London’s not the best for cheap stuff because people here have a bit more money. But at the car boot sales in Norwich, where I studied, you’d find things for 50p which would go for at least four times that in London.
I like the Battersea Car Boot Sale but a lot of people are there to make as much money as they can, so you feel like you’re getting hustled sometimes. I saw this really nice Tommy Hilfiger towel there but they were selling it for £8. In London they know how much they can get for stuff, but outside London, they’re not so bothered about brands so that makes it cheaper.
Chiswick School Car Boot Sale is good because even though you’re in London it’s more like an out of town sale. A lot of people come in from outside the city and you also get well off families who just want to get rid of their stuff as quickly as they can.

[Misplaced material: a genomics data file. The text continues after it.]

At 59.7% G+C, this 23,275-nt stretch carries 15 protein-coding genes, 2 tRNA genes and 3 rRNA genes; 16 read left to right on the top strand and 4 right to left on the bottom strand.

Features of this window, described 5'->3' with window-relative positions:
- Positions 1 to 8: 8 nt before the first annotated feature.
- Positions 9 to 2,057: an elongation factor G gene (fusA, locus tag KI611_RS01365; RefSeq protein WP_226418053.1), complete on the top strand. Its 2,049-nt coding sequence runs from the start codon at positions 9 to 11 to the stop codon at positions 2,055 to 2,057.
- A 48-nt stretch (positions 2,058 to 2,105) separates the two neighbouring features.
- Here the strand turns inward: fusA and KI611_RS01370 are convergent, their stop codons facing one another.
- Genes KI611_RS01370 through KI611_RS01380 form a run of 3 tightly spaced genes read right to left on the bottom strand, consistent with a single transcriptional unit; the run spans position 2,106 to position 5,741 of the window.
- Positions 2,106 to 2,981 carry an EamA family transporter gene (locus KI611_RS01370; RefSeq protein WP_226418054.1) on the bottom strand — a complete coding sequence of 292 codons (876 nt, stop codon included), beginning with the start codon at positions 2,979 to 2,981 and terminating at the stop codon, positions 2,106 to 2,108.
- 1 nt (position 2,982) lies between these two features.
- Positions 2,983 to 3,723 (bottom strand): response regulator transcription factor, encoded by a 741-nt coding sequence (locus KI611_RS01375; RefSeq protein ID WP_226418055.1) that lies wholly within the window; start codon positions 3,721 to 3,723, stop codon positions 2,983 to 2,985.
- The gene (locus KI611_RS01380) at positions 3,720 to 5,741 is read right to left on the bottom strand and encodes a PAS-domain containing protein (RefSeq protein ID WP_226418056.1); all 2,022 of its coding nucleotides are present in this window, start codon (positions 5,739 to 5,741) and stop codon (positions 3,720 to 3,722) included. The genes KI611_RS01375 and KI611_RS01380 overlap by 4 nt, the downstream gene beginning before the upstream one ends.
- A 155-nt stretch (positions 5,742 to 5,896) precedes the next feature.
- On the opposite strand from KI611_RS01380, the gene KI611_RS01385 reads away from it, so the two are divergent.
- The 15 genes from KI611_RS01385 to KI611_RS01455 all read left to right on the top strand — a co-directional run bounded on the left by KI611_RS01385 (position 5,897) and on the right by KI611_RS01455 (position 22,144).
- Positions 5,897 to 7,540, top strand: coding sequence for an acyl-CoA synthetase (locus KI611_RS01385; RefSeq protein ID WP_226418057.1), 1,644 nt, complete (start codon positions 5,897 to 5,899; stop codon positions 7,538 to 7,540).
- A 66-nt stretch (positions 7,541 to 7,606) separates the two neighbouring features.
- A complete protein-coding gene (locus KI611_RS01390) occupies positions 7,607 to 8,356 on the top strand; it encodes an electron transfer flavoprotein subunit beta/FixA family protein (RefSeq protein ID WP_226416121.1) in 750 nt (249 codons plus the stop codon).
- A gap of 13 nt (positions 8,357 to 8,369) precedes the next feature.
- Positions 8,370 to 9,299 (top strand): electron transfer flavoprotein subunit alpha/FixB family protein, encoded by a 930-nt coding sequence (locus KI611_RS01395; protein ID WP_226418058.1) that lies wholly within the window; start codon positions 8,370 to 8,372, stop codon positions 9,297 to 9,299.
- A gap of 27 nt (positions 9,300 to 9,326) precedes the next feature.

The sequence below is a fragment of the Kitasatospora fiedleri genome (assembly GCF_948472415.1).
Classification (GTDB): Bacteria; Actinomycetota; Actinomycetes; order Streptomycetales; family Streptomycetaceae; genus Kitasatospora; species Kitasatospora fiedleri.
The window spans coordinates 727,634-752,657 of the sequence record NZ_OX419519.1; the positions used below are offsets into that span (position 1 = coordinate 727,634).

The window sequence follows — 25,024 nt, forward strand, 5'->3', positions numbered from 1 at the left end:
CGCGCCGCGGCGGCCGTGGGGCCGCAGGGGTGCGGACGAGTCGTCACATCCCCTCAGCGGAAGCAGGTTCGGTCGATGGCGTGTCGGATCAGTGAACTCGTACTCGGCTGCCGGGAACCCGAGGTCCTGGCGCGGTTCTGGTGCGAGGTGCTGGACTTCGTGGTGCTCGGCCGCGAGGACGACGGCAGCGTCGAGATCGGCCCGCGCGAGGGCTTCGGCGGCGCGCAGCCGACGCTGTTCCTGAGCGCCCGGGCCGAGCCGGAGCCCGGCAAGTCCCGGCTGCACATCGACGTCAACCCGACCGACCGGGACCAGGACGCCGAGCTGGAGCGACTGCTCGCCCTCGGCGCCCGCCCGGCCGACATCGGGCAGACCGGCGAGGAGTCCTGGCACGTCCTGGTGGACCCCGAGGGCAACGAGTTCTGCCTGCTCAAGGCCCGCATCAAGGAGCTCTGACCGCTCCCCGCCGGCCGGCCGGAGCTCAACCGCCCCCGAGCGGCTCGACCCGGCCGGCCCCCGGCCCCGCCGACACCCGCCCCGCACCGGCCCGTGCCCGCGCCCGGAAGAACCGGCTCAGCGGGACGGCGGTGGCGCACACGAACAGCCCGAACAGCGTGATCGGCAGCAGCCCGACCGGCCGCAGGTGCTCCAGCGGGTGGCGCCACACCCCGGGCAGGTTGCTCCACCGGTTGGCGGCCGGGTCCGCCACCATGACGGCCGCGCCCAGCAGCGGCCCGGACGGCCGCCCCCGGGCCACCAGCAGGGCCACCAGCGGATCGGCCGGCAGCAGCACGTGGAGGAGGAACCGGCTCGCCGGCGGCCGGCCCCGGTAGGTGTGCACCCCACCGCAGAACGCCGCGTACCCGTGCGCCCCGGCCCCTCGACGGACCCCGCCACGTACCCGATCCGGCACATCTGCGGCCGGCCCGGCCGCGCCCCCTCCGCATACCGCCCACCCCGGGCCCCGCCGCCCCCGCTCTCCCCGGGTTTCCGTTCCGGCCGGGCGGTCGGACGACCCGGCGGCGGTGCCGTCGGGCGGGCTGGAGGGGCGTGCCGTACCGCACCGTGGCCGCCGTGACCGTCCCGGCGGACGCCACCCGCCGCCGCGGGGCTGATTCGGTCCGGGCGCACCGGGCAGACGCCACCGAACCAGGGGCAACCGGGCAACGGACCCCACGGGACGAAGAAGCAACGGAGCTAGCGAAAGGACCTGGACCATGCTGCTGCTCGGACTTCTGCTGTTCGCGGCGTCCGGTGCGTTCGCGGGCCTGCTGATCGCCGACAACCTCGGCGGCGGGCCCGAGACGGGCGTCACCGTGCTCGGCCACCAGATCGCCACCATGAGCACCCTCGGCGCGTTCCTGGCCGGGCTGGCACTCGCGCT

Where’s the worst place?
The East End is a lot more trendy – you get people coming in looking for vintage clothes and furniture – there are a lot more posers round there so things are more expensive.
What was your last buy?
This jacket I’m wearing (see picture). I got it for £4.
What was your last sell?
Last weekend I went to Battersea Car Boot Sale to get rid of some old clothes, I had forty huge plastic rings that my friend had bought back from Thailand. I sold them for £4 to this weird old man with a massive empty suitcase – I’ve got no idea what he wanted to do with them.
It’s all very well taking your stuff to the car boot to sell, but it might be difficult to attract buyers to your amazing selection of goods if they can’t see what’s on show.